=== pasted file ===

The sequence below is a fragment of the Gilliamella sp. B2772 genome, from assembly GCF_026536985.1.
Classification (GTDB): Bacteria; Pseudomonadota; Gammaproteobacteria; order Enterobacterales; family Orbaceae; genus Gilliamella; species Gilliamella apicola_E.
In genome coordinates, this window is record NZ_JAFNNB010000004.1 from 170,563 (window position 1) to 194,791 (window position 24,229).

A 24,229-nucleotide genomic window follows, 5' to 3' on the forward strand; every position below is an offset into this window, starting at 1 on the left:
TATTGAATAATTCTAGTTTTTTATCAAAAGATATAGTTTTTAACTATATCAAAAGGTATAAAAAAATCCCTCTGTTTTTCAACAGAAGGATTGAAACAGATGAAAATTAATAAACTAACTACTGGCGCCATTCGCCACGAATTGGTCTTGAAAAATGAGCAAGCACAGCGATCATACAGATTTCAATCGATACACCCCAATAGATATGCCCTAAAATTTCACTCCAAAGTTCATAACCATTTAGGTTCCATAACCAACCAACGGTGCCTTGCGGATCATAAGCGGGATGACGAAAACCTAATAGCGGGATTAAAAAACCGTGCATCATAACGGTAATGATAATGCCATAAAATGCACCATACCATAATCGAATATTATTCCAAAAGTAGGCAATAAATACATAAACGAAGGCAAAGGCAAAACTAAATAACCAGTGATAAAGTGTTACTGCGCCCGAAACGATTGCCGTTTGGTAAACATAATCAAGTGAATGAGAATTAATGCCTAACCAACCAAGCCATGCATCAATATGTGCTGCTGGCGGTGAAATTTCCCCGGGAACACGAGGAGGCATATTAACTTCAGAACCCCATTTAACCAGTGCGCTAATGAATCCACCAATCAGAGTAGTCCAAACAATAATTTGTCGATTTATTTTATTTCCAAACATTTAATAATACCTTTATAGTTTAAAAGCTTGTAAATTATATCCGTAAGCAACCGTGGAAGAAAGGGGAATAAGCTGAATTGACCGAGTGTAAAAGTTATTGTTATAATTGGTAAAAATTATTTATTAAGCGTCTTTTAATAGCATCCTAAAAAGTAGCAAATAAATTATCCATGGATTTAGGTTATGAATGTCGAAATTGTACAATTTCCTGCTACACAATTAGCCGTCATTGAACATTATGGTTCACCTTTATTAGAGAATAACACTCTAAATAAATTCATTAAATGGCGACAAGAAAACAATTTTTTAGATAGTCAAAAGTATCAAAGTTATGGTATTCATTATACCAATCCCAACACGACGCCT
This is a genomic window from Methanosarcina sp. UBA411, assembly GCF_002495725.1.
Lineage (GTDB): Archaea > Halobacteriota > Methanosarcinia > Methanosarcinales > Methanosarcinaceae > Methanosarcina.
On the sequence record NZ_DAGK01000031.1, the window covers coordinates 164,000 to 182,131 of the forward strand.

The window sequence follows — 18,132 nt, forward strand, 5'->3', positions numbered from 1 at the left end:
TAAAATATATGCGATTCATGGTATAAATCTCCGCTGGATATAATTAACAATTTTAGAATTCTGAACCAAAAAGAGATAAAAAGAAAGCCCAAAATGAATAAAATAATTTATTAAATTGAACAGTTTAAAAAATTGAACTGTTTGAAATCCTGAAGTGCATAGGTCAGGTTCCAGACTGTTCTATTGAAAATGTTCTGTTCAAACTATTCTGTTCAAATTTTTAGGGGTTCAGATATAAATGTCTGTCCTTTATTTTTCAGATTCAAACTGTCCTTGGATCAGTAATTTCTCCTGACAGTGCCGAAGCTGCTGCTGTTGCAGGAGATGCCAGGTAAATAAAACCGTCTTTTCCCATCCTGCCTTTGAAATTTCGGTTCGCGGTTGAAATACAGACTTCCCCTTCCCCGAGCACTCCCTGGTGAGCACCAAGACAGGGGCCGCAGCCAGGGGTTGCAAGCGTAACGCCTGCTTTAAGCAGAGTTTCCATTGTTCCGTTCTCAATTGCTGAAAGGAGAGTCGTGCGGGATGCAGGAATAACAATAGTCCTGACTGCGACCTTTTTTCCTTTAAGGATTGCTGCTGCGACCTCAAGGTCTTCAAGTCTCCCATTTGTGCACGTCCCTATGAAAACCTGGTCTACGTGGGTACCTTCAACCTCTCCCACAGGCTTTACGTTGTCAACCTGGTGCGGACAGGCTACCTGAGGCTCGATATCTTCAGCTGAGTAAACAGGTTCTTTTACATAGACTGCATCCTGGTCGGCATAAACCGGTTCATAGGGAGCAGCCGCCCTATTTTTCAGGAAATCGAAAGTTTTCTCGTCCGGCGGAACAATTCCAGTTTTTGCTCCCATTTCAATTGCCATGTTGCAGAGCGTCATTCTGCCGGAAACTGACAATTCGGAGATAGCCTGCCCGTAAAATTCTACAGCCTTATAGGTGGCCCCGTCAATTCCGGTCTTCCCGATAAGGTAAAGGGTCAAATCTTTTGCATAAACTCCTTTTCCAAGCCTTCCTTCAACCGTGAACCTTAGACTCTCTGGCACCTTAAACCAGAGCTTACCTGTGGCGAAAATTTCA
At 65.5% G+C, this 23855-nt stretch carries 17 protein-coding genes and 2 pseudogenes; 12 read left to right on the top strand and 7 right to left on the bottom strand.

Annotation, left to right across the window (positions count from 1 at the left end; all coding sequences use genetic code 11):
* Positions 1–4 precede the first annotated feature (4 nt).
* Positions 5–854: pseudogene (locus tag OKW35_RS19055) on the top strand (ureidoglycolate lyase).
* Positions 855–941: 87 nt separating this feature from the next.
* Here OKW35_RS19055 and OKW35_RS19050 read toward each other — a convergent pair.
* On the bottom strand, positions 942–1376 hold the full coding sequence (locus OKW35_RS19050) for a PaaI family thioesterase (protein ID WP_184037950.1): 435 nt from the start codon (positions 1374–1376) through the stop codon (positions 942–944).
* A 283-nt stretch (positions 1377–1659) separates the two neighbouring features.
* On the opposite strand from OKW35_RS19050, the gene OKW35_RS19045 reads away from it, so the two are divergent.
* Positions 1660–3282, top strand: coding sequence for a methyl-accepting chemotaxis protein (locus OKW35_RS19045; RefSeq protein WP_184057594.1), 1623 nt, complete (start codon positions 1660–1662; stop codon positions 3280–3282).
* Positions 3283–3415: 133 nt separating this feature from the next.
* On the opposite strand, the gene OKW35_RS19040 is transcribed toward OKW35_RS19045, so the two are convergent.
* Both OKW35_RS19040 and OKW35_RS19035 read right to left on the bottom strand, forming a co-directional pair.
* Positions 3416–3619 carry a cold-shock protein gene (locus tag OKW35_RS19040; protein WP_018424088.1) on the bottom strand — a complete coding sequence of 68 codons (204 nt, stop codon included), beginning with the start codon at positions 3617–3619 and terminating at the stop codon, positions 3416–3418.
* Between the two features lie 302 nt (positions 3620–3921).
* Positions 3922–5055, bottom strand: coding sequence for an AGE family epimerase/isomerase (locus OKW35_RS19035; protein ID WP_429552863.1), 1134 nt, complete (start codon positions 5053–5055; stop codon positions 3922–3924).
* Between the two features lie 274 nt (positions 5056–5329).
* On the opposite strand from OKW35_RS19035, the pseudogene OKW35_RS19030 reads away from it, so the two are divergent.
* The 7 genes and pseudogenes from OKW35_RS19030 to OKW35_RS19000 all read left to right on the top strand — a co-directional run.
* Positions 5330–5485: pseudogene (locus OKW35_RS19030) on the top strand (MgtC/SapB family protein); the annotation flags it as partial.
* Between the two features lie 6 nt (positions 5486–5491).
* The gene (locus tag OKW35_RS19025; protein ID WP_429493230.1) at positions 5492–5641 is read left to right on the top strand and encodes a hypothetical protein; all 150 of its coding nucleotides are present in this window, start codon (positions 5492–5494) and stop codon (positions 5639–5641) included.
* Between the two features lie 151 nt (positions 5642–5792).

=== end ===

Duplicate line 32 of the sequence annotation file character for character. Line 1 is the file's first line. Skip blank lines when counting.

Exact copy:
* The gene (locus tag OKW35_RS19025; protein ID WP_429493230.1) at positions 5492–5641 is read left to right on the top strand and encodes a hypothetical protein; all 150 of its coding nucleotides are present in this window, start codon (positions 5492–5494) and stop codon (positions 5639–5641) included.